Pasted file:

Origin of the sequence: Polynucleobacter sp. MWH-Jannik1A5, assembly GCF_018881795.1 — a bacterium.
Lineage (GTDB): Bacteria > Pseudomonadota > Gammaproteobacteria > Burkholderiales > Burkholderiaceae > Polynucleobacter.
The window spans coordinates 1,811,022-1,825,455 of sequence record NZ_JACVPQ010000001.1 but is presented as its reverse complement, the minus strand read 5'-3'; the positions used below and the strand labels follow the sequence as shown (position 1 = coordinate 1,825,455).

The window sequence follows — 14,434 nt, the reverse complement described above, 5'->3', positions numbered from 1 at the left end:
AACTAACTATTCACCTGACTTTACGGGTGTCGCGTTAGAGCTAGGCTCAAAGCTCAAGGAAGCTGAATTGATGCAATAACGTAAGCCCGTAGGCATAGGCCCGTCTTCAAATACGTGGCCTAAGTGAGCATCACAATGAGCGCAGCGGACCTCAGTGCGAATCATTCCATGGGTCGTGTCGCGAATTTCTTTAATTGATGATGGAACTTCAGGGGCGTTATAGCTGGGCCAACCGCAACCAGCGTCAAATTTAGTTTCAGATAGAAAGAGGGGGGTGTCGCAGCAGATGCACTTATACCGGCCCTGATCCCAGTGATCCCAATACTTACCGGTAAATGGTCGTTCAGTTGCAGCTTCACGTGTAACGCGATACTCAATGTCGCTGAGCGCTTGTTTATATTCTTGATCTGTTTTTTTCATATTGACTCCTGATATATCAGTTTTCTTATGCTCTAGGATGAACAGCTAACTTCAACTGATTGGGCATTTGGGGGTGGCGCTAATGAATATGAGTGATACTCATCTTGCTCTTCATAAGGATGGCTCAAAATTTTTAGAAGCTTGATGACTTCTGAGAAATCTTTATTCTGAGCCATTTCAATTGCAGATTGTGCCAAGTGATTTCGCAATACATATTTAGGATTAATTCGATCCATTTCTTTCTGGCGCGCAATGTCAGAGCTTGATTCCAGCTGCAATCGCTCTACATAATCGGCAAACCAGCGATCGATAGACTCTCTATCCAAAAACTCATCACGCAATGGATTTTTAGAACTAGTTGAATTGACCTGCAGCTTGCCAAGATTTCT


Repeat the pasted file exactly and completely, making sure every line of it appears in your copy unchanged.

Origin of the sequence: Polynucleobacter sp. MWH-Jannik1A5, assembly GCF_018881795.1 — a bacterium.
Lineage (GTDB): Bacteria > Pseudomonadota > Gammaproteobacteria > Burkholderiales > Burkholderiaceae > Polynucleobacter.
The window spans coordinates 1,811,022-1,825,455 of sequence record NZ_JACVPQ010000001.1 but is presented as its reverse complement, the minus strand read 5'-3'; the positions used below and the strand labels follow the sequence as shown (position 1 = coordinate 1,825,455).

The window sequence follows — 14,434 nt, the reverse complement described above, 5'->3', positions numbered from 1 at the left end:
AACTAACTATTCACCTGACTTTACGGGTGTCGCGTTAGAGCTAGGCTCAAAGCTCAAGGAAGCTGAATTGATGCAATAACGTAAGCCCGTAGGCATAGGCCCGTCTTCAAATACGTGGCCTAAGTGAGCATCACAATGAGCGCAGCGGACCTCAGTGCGAATCATTCCATGGGTCGTGTCGCGAATTTCTTTAATTGATGATGGAACTTCAGGGGCGTTATAGCTGGGCCAACCGCAACCAGCGTCAAATTTAGTTTCAGATAGAAAGAGGGGGGTGTCGCAGCAGATGCACTTATACCGGCCCTGATCCCAGTGATCCCAATACTTACCGGTAAATGGTCGTTCAGTTGCAGCTTCACGTGTAACGCGATACTCAATGTCGCTGAGCGCTTGTTTATATTCTTGATCTGTTTTTTTCATATTGACTCCTGATATATCAGTTTTCTTATGCTCTAGGATGAACAGCTAACTTCAACTGATTGGGCATTTGGGGGTGGCGCTAATGAATATGAGTGATACTCATCTTGCTCTTCATAAGGATGGCTCAAAATTTTTAGAAGCTTGATGACTTCTGAGAAATCTTTATTCTGAGCCATTTCAATTGCAGATTGTGCCAAGTGATTTCGCAATACATATTTAGGATTAATTCGATCCATTTCTTTCTGGCGCGCAATGTCAGAGCTTGATTCCAGCTGCAATCGCTCTACATAATCGGCAAACCAGCGATCGATAGACTCTCTATCCAAAAACTCATCACGCAATGGATTTTTAGAACTAGTTGAATTGACCTGCAGCTTGCCAAGATTTCT